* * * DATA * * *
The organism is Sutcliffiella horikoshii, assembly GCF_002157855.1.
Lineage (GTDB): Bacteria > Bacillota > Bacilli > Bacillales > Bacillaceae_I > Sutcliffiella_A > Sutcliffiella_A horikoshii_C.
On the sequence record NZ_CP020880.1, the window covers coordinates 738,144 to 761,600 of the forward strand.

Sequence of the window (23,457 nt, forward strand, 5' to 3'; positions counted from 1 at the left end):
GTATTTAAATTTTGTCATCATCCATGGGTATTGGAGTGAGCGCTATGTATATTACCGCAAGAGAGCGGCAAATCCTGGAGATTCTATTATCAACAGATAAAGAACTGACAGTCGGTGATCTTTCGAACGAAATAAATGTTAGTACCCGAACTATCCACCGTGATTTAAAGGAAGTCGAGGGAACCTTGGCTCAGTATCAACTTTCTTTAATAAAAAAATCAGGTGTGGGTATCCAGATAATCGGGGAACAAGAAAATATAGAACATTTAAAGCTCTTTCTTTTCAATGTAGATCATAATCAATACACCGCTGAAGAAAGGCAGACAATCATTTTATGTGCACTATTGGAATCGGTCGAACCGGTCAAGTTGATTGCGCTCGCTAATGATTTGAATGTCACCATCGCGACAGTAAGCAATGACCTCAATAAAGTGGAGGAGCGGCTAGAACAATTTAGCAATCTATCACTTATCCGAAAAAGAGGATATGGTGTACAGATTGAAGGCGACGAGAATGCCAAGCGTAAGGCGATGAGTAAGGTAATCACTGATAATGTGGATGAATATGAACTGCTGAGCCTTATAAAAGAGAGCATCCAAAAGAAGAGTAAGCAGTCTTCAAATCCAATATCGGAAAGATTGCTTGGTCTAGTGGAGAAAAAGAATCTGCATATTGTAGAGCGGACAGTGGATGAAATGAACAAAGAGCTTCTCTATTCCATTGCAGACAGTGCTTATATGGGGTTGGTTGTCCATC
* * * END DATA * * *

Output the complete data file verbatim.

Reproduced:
The organism is Sutcliffiella horikoshii, assembly GCF_002157855.1.
Lineage (GTDB): Bacteria > Bacillota > Bacilli > Bacillales > Bacillaceae_I > Sutcliffiella_A > Sutcliffiella_A horikoshii_C.
On the sequence record NZ_CP020880.1, the window covers coordinates 738,144 to 761,600 of the forward strand.

Sequence of the window (23,457 nt, forward strand, 5' to 3'; positions counted from 1 at the left end):
GTATTTAAATTTTGTCATCATCCATGGGTATTGGAGTGAGCGCTATGTATATTACCGCAAGAGAGCGGCAAATCCTGGAGATTCTATTATCAACAGATAAAGAACTGACAGTCGGTGATCTTTCGAACGAAATAAATGTTAGTACCCGAACTATCCACCGTGATTTAAAGGAAGTCGAGGGAACCTTGGCTCAGTATCAACTTTCTTTAATAAAAAAATCAGGTGTGGGTATCCAGATAATCGGGGAACAAGAAAATATAGAACATTTAAAGCTCTTTCTTTTCAATGTAGATCATAATCAATACACCGCTGAAGAAAGGCAGACAATCATTTTATGTGCACTATTGGAATCGGTCGAACCGGTCAAGTTGATTGCGCTCGCTAATGATTTGAATGTCACCATCGCGACAGTAAGCAATGACCTCAATAAAGTGGAGGAGCGGCTAGAACAATTTAGCAATCTATCACTTATCCGAAAAAGAGGATATGGTGTACAGATTGAAGGCGACGAGAATGCCAAGCGTAAGGCGATGAGTAAGGTAATCACTGATAATGTGGATGAATATGAACTGCTGAGCCTTATAAAAGAGAGCATCCAAAAGAAGAGTAAGCAGTCTTCAAATCCAATATCGGAAAGATTGCTTGGTCTAGTGGAGAAAAAGAATCTGCATATTGTAGAGCGGACAGTGGATGAAATGAACAAAGAGCTTCTCTATTCCATTGCAGACAGTGCTTATATGGGGTTGGTTGTCCATC